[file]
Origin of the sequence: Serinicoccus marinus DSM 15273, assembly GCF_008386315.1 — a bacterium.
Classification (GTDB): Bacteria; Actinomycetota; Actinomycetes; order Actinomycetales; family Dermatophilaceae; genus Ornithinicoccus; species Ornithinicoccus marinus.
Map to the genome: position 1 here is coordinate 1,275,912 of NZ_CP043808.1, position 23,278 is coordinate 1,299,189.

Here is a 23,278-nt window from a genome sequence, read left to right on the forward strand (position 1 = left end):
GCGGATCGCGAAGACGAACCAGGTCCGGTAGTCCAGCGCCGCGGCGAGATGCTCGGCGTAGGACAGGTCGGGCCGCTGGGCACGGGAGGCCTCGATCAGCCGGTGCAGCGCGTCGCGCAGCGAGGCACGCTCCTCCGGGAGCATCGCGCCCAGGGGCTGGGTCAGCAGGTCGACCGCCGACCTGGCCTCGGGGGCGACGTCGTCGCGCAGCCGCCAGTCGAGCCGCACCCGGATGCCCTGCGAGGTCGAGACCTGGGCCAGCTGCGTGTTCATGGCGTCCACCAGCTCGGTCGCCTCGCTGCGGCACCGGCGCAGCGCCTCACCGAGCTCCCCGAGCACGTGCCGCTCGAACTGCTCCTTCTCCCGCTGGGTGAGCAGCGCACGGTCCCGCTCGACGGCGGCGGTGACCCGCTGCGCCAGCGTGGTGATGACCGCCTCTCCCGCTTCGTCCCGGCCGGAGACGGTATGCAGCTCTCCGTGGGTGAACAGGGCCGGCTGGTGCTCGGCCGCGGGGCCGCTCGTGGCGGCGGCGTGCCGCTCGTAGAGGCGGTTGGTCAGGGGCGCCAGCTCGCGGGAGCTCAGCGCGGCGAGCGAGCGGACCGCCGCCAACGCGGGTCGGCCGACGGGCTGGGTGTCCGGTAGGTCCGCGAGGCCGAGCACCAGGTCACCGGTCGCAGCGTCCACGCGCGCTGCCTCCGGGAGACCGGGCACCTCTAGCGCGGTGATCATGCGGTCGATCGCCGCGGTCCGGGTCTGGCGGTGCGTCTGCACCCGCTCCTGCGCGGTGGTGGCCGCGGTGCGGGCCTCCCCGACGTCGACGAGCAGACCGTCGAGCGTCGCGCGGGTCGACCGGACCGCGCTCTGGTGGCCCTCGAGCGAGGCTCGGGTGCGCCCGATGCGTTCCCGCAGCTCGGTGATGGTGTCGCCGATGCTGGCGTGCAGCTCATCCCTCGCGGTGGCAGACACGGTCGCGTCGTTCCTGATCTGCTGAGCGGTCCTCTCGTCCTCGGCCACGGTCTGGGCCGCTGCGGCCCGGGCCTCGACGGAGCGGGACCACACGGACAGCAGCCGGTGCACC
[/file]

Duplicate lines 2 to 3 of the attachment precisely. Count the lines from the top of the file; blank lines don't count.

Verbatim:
Classification (GTDB): Bacteria; Actinomycetota; Actinomycetes; order Actinomycetales; family Dermatophilaceae; genus Ornithinicoccus; species Ornithinicoccus marinus.
Map to the genome: position 1 here is coordinate 1,275,912 of NZ_CP043808.1, position 23,278 is coordinate 1,299,189.